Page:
While there’s been a great deal of focus on enhancing STEM (science, technology, engineering and mathematics) literacy in Ontario, data indicates that many students still struggle with math.
And while experts differ on how to tackle the issue (and whether educators or curricula or both are to blame), the province is hoping to improve scores by implementing a four-year, multi-million dollar math strategy.
After news broke that the Doug Ford government would require all teachers–even those who don’t teach math or science–to pass math tests, the province announced that it is also working to elevate student math scores by “going back to basics.”
Ontario’s Minister of Education, Stephen Lecce, recently announced the details of the new $200-million math strategy that the province says will ensure students and educators have the math skills and resources to succeed.
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“As the recently-released EQAO results confirm, our students are still struggling to meet provincial math standards,” said Stephen Lecce, Minister of Education. “We will never accept the status quo, we are demanding better for our kids by investing in a landmark multi-year strategy that will, from day one, help our students and educators build the confidence and knowledge to excel in math.”
According to the data from EQAO’s 2018–2019 assessments, the trends in math are actually relatively consistent, except for the decline among students in Grade 3.
In Grade 3, 58 per cent met the provincial math standard, a four-percentage-point decrease from the average of the previous three years.
In Grade 6, 48 per cent met the provincial math standard, a one-percentage-point decrease from the average of the previous three years.
In the Grade 9 academic course, 84 per cent met the provincial math standard in 2019, which is consistent with the average of the previous three years.
In the Grade 9 applied course, 44 per cent met the provincial math standard, a one-percentage-point decrease from the average of the previous three years.
Not unexpectedly, many students reported struggling with math–especially in the higher grades.
EQAO data suggests that across the primary and secondary levels, fewer than 60 per cent of students reported liking or being good at math.
Higher percentages of Grade 3 students like math and see themselves as good at math (57 per cent and 55 per cent respectively) than do Grade 6 students (50 per cent and 52 per cent respectively).
One-third of Grade 9 students enrolled in the applied course like math and a similar percentage see themselves as good at math (35 per cent and 32 per cent respectively), while more than half of Grade 9 students enrolled in the academic course like math and a similar percentage see themselves as good at math (57 per cent and 54 per cent respectively).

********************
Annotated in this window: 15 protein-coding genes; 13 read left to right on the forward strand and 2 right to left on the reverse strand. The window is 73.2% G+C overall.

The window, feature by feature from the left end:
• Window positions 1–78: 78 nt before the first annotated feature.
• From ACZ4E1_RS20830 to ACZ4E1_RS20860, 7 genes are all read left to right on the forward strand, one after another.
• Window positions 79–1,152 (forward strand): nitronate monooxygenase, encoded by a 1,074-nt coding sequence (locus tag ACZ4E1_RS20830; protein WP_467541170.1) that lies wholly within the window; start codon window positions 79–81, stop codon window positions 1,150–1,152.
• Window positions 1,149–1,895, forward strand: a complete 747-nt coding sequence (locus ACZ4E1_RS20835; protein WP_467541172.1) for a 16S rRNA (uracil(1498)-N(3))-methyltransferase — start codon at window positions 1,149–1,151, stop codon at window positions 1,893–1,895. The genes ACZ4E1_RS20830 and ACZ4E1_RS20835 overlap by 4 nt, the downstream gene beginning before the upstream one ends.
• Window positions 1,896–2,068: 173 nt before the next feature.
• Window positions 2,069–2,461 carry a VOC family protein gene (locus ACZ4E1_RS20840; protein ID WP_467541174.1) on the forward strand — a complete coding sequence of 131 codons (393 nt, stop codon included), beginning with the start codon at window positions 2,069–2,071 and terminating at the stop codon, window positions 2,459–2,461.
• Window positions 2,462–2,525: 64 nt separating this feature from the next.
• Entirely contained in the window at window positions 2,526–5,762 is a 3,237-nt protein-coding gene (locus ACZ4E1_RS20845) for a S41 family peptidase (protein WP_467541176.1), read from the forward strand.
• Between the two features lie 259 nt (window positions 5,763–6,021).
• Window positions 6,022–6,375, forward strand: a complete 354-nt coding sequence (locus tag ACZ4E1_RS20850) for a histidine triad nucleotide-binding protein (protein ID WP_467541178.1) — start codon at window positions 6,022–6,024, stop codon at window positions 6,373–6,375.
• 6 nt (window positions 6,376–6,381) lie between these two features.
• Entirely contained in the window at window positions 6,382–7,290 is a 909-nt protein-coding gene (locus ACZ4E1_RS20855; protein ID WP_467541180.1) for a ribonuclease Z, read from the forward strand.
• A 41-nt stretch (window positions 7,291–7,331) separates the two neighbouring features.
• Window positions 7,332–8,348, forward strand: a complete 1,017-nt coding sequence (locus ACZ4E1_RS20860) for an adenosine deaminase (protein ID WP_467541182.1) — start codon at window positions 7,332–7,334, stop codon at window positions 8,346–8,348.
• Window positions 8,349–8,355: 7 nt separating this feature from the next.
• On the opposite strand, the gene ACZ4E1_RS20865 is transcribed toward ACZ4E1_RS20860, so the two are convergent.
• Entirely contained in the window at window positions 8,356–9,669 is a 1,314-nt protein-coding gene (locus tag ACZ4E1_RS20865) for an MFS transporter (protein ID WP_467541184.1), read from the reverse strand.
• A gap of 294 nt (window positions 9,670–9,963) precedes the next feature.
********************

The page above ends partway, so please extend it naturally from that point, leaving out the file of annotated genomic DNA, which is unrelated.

The EQAO report says elementary teachers use a variety of approaches to teach math. The instructional strategies most commonly used are independent practice (91 per cent in Grade 3 and 96 per cent in Grade 6) and direct instruction (91 per cent in Grade 3 and 95 per cent in Grade 6).
The government announced details of the first year of funding under the new $200-million math strategy–beginning with an initial investment of $55 million in the 2019-2020 school year.
The province says these investments will:
Provide funding to all school boards in the province to hire math-learning leads to coordinate and support board-level improvement efforts;
Invest in extensive training and coaching in over 700 targeted elementary and secondary schools, providing educators with direct access to experts and evidence-based instruction to develop the knowledge and pedagogy for better equipping students to succeed in math;
Expand online tutoring programs for students to make sure opportunities for high-quality math instruction is not limited to the classroom;
Deliver $6 million in support for summer learning programs to prevent learning loss;
Ensure new teachers entering the profession have the skills to teach math, and involve math in their teaching where appropriate, through investments in professional development for educators dealing with math proficiency; and
Contribute $4 million to subsidize additional qualifications (AQ) math courses for teachers, which will further build skills and confidence for educators at the front of the classroom.
While math scores have generated some concern, it’s important to note that Ontario students excel academically in general. Overall, the graduation rate continues to grow across the province. In 2018, the five-year graduation rate increased to 87.1 per cent – up from 86.3 in 2017. The four-year graduation rate is now 81.2 per cent – up from 79.8 in 2017.